Probably figuring they could oh-so-subtly cash in on some Mission: Impossible – Rogue Nation traffic by sticking “Rogue” and “Mission” in the damn title, the NINTH Sniper movie isn’t really a Sniper movie at all. Which, frankly may work to its advantage by deviating from mundane action movie structures and for the fact that it was probably just damn dumb luck it landed here, toying foolishly with absolute parody vibes. With a score that’s a flip between Desperado and an Ocean’s Movie and almost zero action, as well as a weird comedy edge and the cinematography you’d expect from an enthusiastic teen film student who’d suddenly discovered his iPhone cam zoom, Rogue Mission is insanely low budget trash; an absolutely monumental train wreck of a production that is almost impossible to turn away from for its 90 minute duration. I found myself wanting to switch off the Blu Ray playback but I wanted to see where the film was going and how it will get there.
After stumbling onto some sex trafficking thing, former sniper turned terrible CIA agent soon becomes ex CIA agent, so he sits in the kitchen of some rando tech nerd (is there any other kind in movies) with his old enemy Lady Death, and a Homeland Security Agent who clearly isn’t required to do any actual work for a living, for, oh, around 71 minutes until it’s time to spend the remaining $46 of the budget on a ‘showdown’ that also won’t require him to use a sniper rifle (I’m being facetious here). It’s amazingly hard to rate Sniper: Rogue Mission. It’s like a 1/10 movie, but it’s more unintentionally entertaining than a hell of a lot of 5 and 6/10 movies out there. It’s so cheap, and noisy, and bad… that’s it’s actually good. It’s nowhere near a guilty pleasure, absolutely nothing about this film was intentionally good, but the madly misguided enthusiasm thrown at every single aspect of this production makes it wondrously hilarious to watch. It’s almost as if the nobody director behind it shot the film with absolutely no idea what he was handling. No idea of the franchise, the preceding films, the characters, the general plots these features follow, or anything. So much so that he convinced himself he was shooting a low budget heist flick, replete with some imaginative filmmaking techniques and the most ridiculous score of the year. Sniper: Rogue Mission’s ‘high’ points include a spectacularly bad alley fight, which has the score to something like Desperado playing out over it, and drops into John Woo slo-mo upon the explosion of… a thrown rubbish bag. It’s epic in its unintentional humour, with zooms all over the shop, like watching a rip-off of a Sergio Leone standoff at x10 speed. Not enough? Well how about fabled Lady Death – trained to be an assassin from childhood – and some goon having a pistol shootout from behind post boxes on opposing sides of a street. Somebody get this director a copy of Naked Gun! Wait, we’re not supposed to be laughing? See that’s the thing about Sniper: Rogue Mission, it halfway tries to take itself seriously, which only makes it more funny!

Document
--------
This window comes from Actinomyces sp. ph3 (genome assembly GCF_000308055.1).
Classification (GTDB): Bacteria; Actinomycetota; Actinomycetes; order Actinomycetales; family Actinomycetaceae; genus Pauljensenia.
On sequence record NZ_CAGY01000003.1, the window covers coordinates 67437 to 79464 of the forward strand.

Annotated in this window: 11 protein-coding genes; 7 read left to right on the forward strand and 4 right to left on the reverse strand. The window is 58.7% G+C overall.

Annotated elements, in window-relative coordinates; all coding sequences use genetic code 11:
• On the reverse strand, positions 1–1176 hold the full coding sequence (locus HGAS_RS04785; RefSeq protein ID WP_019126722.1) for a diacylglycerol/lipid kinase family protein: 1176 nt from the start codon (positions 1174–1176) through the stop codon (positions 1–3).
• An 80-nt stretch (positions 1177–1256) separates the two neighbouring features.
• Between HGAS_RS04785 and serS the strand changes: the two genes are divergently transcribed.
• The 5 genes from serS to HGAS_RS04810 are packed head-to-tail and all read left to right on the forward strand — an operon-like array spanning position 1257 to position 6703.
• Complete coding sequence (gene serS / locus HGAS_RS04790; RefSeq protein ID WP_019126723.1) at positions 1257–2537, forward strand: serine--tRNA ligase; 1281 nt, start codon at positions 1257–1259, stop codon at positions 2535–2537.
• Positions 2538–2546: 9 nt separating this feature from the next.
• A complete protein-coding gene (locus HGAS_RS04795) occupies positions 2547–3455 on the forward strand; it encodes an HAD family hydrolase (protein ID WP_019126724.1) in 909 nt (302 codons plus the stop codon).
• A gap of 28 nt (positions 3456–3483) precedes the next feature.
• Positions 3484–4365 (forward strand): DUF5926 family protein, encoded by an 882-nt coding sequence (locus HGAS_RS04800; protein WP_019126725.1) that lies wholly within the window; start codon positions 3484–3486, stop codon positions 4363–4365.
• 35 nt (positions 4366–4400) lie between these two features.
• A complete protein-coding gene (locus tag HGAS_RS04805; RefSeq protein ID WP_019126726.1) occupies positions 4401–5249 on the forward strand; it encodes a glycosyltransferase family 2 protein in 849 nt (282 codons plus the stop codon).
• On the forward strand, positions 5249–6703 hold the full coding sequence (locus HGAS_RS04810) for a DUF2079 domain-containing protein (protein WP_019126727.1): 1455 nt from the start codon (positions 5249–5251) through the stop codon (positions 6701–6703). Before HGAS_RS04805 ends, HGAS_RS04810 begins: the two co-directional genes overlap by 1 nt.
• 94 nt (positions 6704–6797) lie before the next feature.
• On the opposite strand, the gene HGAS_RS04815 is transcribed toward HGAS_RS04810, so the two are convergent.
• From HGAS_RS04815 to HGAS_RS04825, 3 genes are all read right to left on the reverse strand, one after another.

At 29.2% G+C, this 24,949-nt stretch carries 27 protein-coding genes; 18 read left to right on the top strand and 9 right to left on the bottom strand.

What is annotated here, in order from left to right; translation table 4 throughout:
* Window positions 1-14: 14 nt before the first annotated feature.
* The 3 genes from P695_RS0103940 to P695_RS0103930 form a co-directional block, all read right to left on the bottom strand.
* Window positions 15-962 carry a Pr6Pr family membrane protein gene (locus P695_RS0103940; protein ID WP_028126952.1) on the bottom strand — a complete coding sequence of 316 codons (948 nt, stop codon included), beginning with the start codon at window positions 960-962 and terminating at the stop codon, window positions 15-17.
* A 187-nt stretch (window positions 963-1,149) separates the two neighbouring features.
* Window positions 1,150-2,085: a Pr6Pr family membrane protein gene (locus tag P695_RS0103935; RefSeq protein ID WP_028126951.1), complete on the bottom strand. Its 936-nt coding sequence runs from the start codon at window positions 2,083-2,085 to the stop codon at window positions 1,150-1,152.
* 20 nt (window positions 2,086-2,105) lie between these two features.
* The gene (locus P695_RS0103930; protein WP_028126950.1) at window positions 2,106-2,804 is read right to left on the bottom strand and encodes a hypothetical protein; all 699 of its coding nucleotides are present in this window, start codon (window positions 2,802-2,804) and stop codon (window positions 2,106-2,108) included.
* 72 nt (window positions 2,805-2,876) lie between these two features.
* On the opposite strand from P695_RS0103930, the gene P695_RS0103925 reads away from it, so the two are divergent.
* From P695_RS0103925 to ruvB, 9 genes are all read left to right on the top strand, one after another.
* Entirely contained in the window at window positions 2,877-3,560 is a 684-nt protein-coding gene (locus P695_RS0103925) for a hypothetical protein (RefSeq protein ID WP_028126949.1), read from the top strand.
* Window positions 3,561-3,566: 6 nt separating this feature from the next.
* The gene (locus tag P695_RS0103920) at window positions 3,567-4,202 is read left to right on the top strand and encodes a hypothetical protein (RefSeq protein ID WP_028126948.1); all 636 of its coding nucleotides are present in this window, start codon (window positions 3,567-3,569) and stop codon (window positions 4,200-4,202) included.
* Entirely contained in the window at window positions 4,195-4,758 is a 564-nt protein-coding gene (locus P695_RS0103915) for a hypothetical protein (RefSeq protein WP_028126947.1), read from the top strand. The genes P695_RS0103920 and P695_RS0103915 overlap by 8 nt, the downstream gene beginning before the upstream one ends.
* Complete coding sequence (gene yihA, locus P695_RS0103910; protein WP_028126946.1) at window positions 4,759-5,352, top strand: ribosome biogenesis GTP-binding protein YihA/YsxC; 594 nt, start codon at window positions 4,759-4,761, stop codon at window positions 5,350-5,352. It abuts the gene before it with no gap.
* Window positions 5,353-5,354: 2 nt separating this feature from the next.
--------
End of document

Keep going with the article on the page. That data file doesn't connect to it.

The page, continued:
In the background, returning Sniper series actor Dennis Haysbert, former President Palmer of 24, and veteran from the underrated David Mamet-crafted The Unit TV series, tries his best to almost pull off the movie’s only good scene. A single dialogue-driven confrontation between old spies, across a bar table. It’s almost tense. The silence, the stares, Haysbert’s inimitable tones. Then they drop the needle and a random score kicks in so loud you’re immediately knocked backwards – before the scene is even over – and you’re abruptly reminded that this isn’t even going to get one good scene. But it we do get a whole clutch of terrible ones that are so bad that you’ll be on the floor laughing at them. If you can see it, for free, whilst heavily intoxicated, then that’s a surprisingly recommended way to spend your time.
In conclusion, the film is laughably terrible but at the same time, irresistibly ridiculous. Truly one of the worst films I’ve seen. If there’s one redeeming quality of Sniper Rogue Mission, it’s knowing what to expect on my 2nd viewing. Then I can adequately prepare by slamming down a six-pack first.